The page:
Here’s the good news: I am a guest author at not one, but two different science fiction conventions this October, SWFL Writer’s Showcase and NecronomiCon. Here’s the bad news: I don’t feel like an author.
There’s a tendency for artists and creators to get in a kind of funk when they haven’t been producing much. Legitimately or not, we often think of ourselves only as good as our most recent work output—I may have edited a pretty great book last year (check out Silent Screams if you haven’t yet), but… well… I haven’t had a story published in a while. Even worse, more and more when I sit down to write, I’ve been having trouble solidifying my imagination into words and getting them onto paper. I have some killer ideas for my next novel, and some fun short fiction concepts rattling around the brain-box, but haven’t had anything to share with my writing critique group for the past month or so.
Here’s where self-doubt comes in—the nagging thought that maybe I just suck at this and my previous successes were flukes. This is compounded by things like being a guest at conventions. Who the heck am I to sit on panels next to way more successful and famous people and give others writing advice?
In Disney’s “Beauty and the Beast,” Lumiere laments that “life is so unnerving for a servant who’s not serving.” I second that emotion. When I’m not actively producing, I feel… well, less somehow. There’s a weird sort of guilt, like I’m wasting time and not living up to my potential. We like to put ourselves into boxes and categorize ourselves with neat definitions. I am a painter, so I paint. I am an athlete, so I compete. I am an intellectual, so I debate.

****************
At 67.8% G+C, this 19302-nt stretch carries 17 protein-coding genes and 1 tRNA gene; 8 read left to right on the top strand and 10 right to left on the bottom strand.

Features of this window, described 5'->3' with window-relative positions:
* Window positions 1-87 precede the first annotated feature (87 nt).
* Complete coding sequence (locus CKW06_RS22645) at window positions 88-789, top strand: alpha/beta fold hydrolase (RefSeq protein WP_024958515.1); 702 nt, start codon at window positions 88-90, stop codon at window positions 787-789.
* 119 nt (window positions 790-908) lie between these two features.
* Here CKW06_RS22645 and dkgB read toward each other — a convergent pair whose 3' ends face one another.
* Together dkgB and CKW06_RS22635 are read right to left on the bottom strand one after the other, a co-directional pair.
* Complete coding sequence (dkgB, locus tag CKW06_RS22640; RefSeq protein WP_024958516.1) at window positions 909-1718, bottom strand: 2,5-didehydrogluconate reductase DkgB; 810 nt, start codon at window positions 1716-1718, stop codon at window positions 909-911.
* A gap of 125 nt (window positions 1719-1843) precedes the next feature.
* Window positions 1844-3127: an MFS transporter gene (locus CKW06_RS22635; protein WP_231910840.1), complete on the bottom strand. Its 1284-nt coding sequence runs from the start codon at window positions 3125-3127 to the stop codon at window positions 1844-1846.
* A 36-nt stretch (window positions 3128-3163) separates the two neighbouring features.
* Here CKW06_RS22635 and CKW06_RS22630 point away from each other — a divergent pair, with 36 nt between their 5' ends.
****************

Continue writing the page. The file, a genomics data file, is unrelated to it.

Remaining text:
I am an author, so I write.
I think, therefore, I am.
But what of the painter who can do no more than doodle swirly lines on her canvas? What of the athlete who, through a tragic accident, winds up confined to a wheelchair? What of the intellectual who struggles with bouts of depression or crippling headaches?
Am I still an author when I’m hitting the writer’s block wall or when I’d rather crank up Steam than my word processor? Am I still a Christian when my devotional life tanks and my prayers are empty parrot-talk? Am I still a teacher when, despite my best intentions, I don’t communicate what I want my students to learn?
Of course, the answer to all three of these is yes. Failure is a normal part of life. That doesn’t mean I quit trying, but it does mean that I can cut myself a little slack when things aren’t going so well. The fact that I’m concerned about the times I’m not doing so well helps prove that my heart is in the right place, and that I will eventually wind up back on top. The struggle isn’t what defines me, but what I do through it.
God’s grace is bigger than my sin. He will see me through, because it’s in His nature. It’s what He does.
My imagination is bigger than my writer’s block, and one day, soon, the stories will flow again. It’s in my nature. It’s what I do.
I am an author, so I write.
And sometimes, that’s good enough.